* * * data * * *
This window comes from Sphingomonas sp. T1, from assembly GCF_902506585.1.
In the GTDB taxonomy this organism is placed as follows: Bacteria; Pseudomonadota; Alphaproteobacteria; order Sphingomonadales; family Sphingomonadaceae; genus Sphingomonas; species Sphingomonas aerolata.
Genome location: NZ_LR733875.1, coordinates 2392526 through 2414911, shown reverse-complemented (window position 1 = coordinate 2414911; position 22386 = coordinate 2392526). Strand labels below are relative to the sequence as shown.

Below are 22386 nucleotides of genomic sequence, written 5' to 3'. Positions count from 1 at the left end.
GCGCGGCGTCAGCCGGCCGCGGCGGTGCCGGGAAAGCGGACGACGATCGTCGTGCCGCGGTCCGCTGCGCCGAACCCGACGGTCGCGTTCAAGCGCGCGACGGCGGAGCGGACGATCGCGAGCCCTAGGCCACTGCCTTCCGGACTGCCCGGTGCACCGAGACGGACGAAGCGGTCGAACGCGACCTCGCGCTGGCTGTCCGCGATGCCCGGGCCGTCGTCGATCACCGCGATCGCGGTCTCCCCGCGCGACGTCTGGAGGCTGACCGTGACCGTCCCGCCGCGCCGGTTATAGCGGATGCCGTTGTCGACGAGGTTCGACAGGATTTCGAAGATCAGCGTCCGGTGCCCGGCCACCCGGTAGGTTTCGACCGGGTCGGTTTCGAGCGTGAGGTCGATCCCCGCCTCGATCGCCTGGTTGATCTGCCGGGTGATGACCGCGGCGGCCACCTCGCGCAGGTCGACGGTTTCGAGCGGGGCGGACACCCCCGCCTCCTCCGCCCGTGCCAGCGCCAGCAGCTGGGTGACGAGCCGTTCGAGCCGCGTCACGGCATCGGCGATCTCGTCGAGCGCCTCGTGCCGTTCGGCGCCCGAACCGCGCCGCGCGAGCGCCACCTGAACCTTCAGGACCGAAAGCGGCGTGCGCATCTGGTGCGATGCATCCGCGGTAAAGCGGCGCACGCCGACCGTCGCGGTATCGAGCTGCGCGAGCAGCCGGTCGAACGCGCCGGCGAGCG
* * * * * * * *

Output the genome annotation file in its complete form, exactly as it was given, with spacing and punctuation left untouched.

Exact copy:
This window comes from Sphingomonas sp. T1, from assembly GCF_902506585.1.
In the GTDB taxonomy this organism is placed as follows: Bacteria; Pseudomonadota; Alphaproteobacteria; order Sphingomonadales; family Sphingomonadaceae; genus Sphingomonas; species Sphingomonas aerolata.
Genome location: NZ_LR733875.1, coordinates 2392526 through 2414911, shown reverse-complemented (window position 1 = coordinate 2414911; position 22386 = coordinate 2392526). Strand labels below are relative to the sequence as shown.

Below are 22386 nucleotides of genomic sequence, written 5' to 3'. Positions count from 1 at the left end.
GCGCGGCGTCAGCCGGCCGCGGCGGTGCCGGGAAAGCGGACGACGATCGTCGTGCCGCGGTCCGCTGCGCCGAACCCGACGGTCGCGTTCAAGCGCGCGACGGCGGAGCGGACGATCGCGAGCCCTAGGCCACTGCCTTCCGGACTGCCCGGTGCACCGAGACGGACGAAGCGGTCGAACGCGACCTCGCGCTGGCTGTCCGCGATGCCCGGGCCGTCGTCGATCACCGCGATCGCGGTCTCCCCGCGCGACGTCTGGAGGCTGACCGTGACCGTCCCGCCGCGCCGGTTATAGCGGATGCCGTTGTCGACGAGGTTCGACAGGATTTCGAAGATCAGCGTCCGGTGCCCGGCCACCCGGTAGGTTTCGACCGGGTCGGTTTCGAGCGTGAGGTCGATCCCCGCCTCGATCGCCTGGTTGATCTGCCGGGTGATGACCGCGGCGGCCACCTCGCGCAGGTCGACGGTTTCGAGCGGGGCGGACACCCCCGCCTCCTCCGCCCGTGCCAGCGCCAGCAGCTGGGTGACGAGCCGTTCGAGCCGCGTCACGGCATCGGCGATCTCGTCGAGCGCCTCGTGCCGTTCGGCGCCCGAACCGCGCCGCGCGAGCGCCACCTGAACCTTCAGGACCGAAAGCGGCGTGCGCATCTGGTGCGATGCATCCGCGGTAAAGCGGCGCACGCCGACCGTCGCGGTATCGAGCTGCGCGAGCAGCCGGTCGAACGCGCCGGCGAGCG